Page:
10 Evans, BobBob Evans 1919 7 4 3 0 .571 1 1 0 .500 0 0 0 0 0
11 Powell, Walter D.Walter D. Powell 1920 7 4 3 0 .571 2 1 0 .667 0 0 0 0 0
12 Van Gent, EugeneEugene Van Gent 1921 8 4 2 2 .625 1 1 0 .500 0 0 0 0 0
13 Kerr, AndrewAndrew Kerrdagger 1922–1923 18 11 7 0 .611 3 5 0 .375 0 0 0 0 0
14 Warner, Glenn "Pop"Glenn "Pop" Warnerdagger 1924–1932 96 71 17 8 .781 31 9 5 .744 1 1 1 3 1 – 1926
15 Thornhill, Claude "Tiny"Claude "Tiny" Thornhill 1933–1939 67 35 25 7 .575 25 18 4 .574 1 2 0 3 0
16 Shaughnessy, ClarkClark Shaughnessydagger 1940–1941 19 16 3 0 .842 11 3 0 .786 1 0 0 1 1 – 1940 AFCA Coach of the Year (1940)[15]
17 Schwartz, MarchmontMarchmont Schwartzdagger 1942
1946–1950
60 28 28 4 .500 17 25 3 .411 0 0 0 0 0
18 Taylor, ChuckChuck Taylordagger 1951–1957 71 40 29 2 .577 25 20 2 .553 0 1 0 1 0 AFCA Coach of the Year (1951)[15]
19 Curtice, JackJack Curtice 1958–1962 50 14 36 0 .280 5 19 0 .208 0 0 0 0 0
20 Ralston, JohnJohn Ralstondagger 1963–1971 94 55 36 3 .601 30 25 2 .544 2 0 0 2 0 Sporting News College Football Coach of the Year (1970)[16]
21 Christiansen, JackJack Christiansen 1972–1976 55 30 22 3 .573 22 12 1 .643 0 0 0 0 0
22 Walsh, BillBill Walsh 1977–1978
1992–1994
59 34 24 1 .585 19 19 0 .500 3 0 0 1 0 Pac-8 Coach of the Year (1977)[17]
23 Dowhower, RodRod Dowhower 1979 11 5 5 1 .500 3 3 1 .500 0 0 0 0 0
24 Wiggin, PaulPaul Wiggindagger 1980–1983 44 16 28 0 .364 11 23 0 .324 0 0 0 0 0
25 Elway, JackJack Elway 1984–1988 56 25 29 2 .464 16 22 2 .425 0 1 0 0 0
26 Green, DennisDennis Green 1989–1991 34 16 18 0 .471 13 11 0 .542 0 1 0 0 0
27 Willingham, TyroneTyrone Willingham 1995–2001 81 44 36 1 .549 32 24 0 .571 1 3 0 1 0 Pac-10 Coach of the Year (1999)[17]
28 Teevens, BuddyBuddy Teevens 2002–2004 33 10 23 .303 5 19 .208 0 0 0 0
29 Harris, WaltWalt Harris 2005–2006 23 6 17 .261 5 12 .294 0 0 0 0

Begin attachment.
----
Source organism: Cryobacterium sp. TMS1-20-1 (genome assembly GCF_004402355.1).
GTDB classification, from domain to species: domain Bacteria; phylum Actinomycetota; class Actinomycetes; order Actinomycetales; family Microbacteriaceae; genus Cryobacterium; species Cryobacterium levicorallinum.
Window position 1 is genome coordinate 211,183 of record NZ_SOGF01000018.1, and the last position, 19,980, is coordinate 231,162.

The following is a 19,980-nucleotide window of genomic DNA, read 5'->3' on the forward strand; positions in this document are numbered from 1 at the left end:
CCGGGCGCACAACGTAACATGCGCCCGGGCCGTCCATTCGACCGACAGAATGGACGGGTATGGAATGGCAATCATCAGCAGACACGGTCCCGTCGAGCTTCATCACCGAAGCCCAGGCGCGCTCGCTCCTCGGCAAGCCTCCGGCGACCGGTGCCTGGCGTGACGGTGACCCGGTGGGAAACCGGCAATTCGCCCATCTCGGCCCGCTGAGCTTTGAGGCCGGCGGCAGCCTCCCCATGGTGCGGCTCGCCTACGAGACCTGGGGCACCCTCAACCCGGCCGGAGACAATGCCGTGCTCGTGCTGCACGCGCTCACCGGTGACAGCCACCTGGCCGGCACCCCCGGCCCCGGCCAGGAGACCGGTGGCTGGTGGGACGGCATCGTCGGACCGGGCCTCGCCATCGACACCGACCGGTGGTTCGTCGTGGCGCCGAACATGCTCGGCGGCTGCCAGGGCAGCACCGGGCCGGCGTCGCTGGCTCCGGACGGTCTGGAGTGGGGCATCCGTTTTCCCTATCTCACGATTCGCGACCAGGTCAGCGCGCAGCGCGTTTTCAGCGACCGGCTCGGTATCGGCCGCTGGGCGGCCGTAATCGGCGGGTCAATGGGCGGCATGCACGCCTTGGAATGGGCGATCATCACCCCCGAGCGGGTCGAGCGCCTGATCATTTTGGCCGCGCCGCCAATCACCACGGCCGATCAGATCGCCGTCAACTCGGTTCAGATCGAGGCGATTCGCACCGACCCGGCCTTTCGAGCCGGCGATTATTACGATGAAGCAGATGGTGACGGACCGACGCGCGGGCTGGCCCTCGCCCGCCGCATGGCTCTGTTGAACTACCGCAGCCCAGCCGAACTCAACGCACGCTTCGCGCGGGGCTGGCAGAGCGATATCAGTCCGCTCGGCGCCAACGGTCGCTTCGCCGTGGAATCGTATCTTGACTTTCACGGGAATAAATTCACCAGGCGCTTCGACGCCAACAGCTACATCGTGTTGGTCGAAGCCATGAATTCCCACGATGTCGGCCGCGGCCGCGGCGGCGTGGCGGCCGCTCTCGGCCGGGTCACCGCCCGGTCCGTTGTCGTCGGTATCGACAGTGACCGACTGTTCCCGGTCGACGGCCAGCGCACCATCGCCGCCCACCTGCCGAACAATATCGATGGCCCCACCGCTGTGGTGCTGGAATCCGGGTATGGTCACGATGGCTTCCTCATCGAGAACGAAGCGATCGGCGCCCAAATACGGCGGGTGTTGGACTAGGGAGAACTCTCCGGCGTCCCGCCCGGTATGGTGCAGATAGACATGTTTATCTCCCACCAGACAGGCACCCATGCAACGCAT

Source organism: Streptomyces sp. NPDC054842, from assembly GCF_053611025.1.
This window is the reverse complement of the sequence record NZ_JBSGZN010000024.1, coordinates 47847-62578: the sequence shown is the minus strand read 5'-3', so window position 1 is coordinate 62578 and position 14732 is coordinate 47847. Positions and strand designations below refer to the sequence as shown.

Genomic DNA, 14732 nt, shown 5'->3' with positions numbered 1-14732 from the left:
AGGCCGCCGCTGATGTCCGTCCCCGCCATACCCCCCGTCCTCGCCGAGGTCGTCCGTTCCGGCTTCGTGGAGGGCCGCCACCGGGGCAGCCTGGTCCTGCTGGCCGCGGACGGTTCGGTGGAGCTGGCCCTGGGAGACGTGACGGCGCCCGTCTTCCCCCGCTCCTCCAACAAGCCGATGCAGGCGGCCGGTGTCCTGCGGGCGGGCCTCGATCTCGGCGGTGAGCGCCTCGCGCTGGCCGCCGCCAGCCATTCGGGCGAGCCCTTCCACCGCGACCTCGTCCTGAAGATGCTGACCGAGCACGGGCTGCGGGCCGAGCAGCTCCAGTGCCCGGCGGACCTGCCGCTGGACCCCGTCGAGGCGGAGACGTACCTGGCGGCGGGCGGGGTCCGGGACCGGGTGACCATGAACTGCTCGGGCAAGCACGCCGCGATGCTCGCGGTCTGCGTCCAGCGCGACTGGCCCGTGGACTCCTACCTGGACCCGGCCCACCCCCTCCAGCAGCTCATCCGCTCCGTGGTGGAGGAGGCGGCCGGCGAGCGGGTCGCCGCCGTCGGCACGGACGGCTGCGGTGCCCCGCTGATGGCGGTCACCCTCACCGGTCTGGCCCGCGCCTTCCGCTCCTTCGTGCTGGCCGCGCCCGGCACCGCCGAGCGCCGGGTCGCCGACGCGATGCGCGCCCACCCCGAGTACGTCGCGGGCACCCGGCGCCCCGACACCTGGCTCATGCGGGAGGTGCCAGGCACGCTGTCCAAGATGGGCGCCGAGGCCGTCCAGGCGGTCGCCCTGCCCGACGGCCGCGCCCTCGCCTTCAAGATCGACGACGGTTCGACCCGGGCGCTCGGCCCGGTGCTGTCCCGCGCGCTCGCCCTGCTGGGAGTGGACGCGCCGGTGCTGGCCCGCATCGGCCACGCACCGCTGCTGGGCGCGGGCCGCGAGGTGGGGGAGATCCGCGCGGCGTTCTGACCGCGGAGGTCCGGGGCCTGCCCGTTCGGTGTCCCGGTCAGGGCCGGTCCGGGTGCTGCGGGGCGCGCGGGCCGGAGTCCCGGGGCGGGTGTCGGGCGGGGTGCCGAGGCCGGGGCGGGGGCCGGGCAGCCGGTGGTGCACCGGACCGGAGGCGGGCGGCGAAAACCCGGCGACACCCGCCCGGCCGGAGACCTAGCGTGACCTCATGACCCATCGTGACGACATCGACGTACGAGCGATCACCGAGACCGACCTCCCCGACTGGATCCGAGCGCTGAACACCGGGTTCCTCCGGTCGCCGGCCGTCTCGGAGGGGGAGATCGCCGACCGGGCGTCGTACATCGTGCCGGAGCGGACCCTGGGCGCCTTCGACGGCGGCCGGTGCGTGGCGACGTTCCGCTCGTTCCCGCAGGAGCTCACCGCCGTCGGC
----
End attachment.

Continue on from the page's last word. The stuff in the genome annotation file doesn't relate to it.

30 Harbaugh, JimJim Harbaugh 2007–2010 50 29 21 .580 21 15 .583 1 1 0 0
31 Shaw, DavidDavid Shaw 2011–present 41 34 7 .829 23 4 .852 1 2 2 2 0 Pac-12 Coach of the Year (2011, 2012)[17]

Notes[edit]

  1. ^ For 12 seasons from 1906 to 1917, Stanford replaced football with rugby. The school includes rugby matches as part of the overall football record.[1]
  2. ^ Although the first Rose Bowl Game was played in 1902, it has been continuously played since the 1916 game, and is recognized as the oldest bowl game by the NCAA. "—" indicates any season prior to 1916 when postseason games were not played.[12]
  3. ^ A running total of the number of head coaches, with coaches who served separate tenures being counted only once. Interim head coaches are represented with "Int" and are not counted in the running total. "—" indicates the team played but either without a coach or no coach is on record. "X" indicates an interim year without play.
  4. ^ Overtime rules in college football were introduced in 1996, making ties impossible in the period since.[13]
  5. ^ When computing the win–loss percentage, a tie counts as half a win and half a loss.[14]